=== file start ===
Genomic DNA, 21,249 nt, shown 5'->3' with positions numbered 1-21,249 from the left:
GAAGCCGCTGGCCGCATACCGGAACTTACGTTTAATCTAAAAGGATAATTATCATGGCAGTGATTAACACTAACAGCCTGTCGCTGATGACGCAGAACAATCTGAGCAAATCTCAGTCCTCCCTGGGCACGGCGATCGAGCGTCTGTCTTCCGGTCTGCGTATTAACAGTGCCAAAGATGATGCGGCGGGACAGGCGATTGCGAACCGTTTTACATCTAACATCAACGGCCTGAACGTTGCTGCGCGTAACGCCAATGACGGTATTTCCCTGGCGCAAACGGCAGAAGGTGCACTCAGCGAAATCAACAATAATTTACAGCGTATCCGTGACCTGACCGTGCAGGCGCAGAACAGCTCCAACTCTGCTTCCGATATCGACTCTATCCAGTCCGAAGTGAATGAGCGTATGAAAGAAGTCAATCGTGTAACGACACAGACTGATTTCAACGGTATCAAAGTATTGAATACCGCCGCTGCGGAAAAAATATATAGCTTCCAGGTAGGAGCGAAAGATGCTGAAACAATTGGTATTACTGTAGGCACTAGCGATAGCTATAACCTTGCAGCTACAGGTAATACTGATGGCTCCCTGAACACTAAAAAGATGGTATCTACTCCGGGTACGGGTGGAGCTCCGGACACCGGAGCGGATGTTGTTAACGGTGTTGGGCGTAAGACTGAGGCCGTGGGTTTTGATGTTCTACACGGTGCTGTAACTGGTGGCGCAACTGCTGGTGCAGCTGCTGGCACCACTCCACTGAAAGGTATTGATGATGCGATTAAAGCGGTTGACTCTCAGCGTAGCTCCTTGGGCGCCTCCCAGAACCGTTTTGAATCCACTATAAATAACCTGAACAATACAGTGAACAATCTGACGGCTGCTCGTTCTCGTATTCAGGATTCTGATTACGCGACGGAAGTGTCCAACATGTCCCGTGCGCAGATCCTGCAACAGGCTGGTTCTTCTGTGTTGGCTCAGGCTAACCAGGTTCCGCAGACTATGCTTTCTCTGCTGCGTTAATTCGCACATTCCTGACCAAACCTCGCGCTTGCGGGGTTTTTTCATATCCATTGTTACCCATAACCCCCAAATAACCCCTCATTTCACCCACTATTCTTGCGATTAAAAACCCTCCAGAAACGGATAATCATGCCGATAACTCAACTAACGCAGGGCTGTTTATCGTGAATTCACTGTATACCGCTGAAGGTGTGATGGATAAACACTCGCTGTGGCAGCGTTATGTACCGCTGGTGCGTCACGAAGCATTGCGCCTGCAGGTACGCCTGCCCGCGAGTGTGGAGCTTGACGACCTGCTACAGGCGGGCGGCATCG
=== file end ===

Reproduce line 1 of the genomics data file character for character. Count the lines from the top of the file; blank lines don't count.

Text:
Genomic DNA, 21,249 nt, shown 5'->3' with positions numbered 1-21,249 from the left: